I think her suicide and those of her servant women were not "undetected." Cleopatra was an astute enough politician to realise that she had few options. She wanted to save her children - those she had borne with Antony (3 children) - and she probably knew that Caesarion was already dead (Octavian had to kill that son because, of course, he was Julius Caesar's son and that was an obstacle to Ocatvian claiming the estate and political mantle of Caesar).

I suspect the two of them, Cleopatra and Octavian, struck a deal that allowed these children to live, provided that Cleopatra gave up her claim to rule Egypt - and the only "honourable" way to give up such a claim, in Roman (and Ptolemaic) eyes, was to commit suicide.

Cleopatra couldn't just "retire" from public life - there would always be factions out there trying to reinstate her on the throne (and she was still ambitious enough to go along with such plans). Antony was dead, and by all accounts, she didn't have much hope to ever form any further political alliances of any power.

In short, Cleopatra had come to the end of the road, politically speaking, and now the fate of her children was all she cared about.

The Roman way of ending a bad situation is to basically leave a knife on a table of the disgraced, give a knowing look, and walk out. In essence, I suspect this is what Octavian offered Cleopatra: find a way out, the Roman way. But usually when such things happen, there's a body with wounds that Octavian could have gleefully shown to the crowds during his triumph, showing that his enemy had done the "honourable" thing: that's the Roman way.

However, death by poison is considered "sneaky," and even "cowardly" in Roman eyes: it implies that the person has been driven to such despair by a berating enemy they ended their lives in a horrible (painful) fashion. It makes the person who caused such a suicide look bad (you really need to read Suetonious and Tacitus on this, BTW). I realise this is difficult to understand today, but apparently driving a knife into your chest was "honourable," but taking poison wasn't!

Who knew? dontknow

So, I think Cleopatra taking poison was her final comeuppance of the Romans. I think they knew she was going to die by her own hand, but then she chose a way that indicated how desperate and put-upon by the Romans she actually was. In short, it would have been BAD PR for Octavian to admit she did so in ingesting/applying poison, and the fact her servant women also took poison when she did so emphasised his harassment of her.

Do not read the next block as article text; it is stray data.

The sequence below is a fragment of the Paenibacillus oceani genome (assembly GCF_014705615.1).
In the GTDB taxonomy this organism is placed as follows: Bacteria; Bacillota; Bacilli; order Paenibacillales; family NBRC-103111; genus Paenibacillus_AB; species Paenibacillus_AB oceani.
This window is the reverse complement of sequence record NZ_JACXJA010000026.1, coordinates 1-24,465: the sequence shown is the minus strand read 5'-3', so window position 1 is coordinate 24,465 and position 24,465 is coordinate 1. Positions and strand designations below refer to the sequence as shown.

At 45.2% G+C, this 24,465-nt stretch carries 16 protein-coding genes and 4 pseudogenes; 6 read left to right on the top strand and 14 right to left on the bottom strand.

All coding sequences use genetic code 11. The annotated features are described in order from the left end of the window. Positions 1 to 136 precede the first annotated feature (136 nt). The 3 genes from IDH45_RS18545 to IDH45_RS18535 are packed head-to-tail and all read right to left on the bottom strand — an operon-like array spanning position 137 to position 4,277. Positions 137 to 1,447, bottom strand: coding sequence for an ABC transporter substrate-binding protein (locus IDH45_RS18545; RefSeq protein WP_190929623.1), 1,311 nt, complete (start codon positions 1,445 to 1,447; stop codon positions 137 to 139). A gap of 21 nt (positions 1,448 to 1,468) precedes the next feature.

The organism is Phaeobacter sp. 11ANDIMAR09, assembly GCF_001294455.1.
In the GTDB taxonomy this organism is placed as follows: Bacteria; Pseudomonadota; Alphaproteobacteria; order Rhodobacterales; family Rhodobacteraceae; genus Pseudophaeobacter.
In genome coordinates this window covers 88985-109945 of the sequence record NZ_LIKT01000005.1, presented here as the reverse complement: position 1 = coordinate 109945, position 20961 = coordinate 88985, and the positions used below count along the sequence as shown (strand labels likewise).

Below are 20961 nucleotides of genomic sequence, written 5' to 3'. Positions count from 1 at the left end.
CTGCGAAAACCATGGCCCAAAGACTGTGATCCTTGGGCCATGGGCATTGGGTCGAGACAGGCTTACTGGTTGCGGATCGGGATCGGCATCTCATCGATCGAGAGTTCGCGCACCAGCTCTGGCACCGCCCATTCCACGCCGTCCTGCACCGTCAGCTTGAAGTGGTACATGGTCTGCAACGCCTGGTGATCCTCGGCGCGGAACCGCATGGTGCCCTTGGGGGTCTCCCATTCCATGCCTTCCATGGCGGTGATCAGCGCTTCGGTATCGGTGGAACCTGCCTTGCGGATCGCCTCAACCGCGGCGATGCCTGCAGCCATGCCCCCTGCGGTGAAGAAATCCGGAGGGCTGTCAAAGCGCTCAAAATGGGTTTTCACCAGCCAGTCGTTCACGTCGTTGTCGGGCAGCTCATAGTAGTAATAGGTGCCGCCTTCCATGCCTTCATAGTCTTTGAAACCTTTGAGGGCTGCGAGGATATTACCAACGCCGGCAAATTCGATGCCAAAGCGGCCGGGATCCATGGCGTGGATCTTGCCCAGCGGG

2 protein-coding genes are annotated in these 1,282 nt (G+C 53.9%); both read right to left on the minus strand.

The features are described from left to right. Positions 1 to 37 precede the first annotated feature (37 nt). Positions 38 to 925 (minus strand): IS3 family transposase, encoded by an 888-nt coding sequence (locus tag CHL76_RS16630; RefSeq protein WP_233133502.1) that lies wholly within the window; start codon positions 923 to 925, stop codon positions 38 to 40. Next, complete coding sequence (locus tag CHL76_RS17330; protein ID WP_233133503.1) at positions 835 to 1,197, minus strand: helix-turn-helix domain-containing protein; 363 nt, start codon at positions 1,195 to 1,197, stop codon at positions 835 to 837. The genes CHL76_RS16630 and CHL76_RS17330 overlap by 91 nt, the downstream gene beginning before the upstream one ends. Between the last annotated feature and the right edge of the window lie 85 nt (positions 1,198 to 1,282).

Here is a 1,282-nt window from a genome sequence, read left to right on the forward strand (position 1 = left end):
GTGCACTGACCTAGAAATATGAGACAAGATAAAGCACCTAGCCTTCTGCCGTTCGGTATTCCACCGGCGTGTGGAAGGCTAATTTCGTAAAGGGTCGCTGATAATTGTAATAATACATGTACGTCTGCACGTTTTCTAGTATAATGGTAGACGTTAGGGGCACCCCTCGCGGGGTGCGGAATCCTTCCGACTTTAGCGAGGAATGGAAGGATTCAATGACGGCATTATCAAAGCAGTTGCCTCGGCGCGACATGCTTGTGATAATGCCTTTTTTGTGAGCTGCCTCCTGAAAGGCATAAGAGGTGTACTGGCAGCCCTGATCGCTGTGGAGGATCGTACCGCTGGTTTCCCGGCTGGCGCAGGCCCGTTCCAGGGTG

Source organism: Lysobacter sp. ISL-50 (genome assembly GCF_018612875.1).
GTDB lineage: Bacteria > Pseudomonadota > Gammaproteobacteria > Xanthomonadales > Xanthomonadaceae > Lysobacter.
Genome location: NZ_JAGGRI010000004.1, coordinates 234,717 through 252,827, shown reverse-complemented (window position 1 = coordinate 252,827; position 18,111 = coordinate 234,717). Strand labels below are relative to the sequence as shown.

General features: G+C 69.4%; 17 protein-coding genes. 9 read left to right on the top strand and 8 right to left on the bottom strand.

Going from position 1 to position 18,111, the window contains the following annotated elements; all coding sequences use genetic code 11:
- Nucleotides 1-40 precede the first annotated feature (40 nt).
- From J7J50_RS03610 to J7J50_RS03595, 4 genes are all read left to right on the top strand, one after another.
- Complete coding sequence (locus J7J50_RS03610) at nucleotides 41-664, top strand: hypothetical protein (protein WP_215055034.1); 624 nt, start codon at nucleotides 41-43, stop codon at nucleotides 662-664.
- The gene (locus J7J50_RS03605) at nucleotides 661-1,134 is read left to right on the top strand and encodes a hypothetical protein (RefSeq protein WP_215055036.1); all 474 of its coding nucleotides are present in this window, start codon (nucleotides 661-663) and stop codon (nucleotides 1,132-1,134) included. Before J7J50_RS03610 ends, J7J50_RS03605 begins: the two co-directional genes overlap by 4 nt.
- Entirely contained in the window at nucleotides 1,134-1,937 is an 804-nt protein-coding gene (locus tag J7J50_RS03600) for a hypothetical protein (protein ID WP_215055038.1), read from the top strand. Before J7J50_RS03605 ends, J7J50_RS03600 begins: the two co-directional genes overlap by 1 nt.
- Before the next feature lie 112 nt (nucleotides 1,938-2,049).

So, she's dead and the effects of poison are clearly indicated on the body. Octavian now cannot take back Cleopatra's body to Rome: these effects would be clearly seen.

So he creates the story of the asp - indicating the Egyptian culture had turned against Cleopatra and killed her - and that he (by trying to "save" her by getting the venom sucked out) was a 'good guy.' 'You know those crazy eastern queen-rulers: just insane they are, and letting a snake bite her, etc.' and all that.

So, it's all speculation here, for as Plutarch noted, "The truth of the matter no one knows."

But politically and culturally speaking, that's what I think may have happened.

HTH.
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PostPosted: Sat Mar 17, 2012 9:36 am    Post subject: Reply with quote

Your theory is rather interesting as to how Cleopatra, Iras and Charmion commited suicide. I must admit I enjoyed reading your response, Thankyou Smile

Romans, as stated in many novels I have read, were master propagandists. So your theory isn't probably that far off as to what may have actually happened behind the closed doors.

Also may I add I would have thought that drinking poison would have been are more honourable way of death rather than forcing a knife into yourself, considering that being poisoned is a more pleasent way to die! Or is that the point? by inflicting more pain is more honourable? Idea If you understand what I mean?
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It is of course the hieght of irony that, after this intensive campaign to expunge them from the annals of Egypt, the Amarna pharaohs are today probably the most recognized of all the country's ancient rulers!

Quote 'Amarna Sunset' by Aidan Dodson.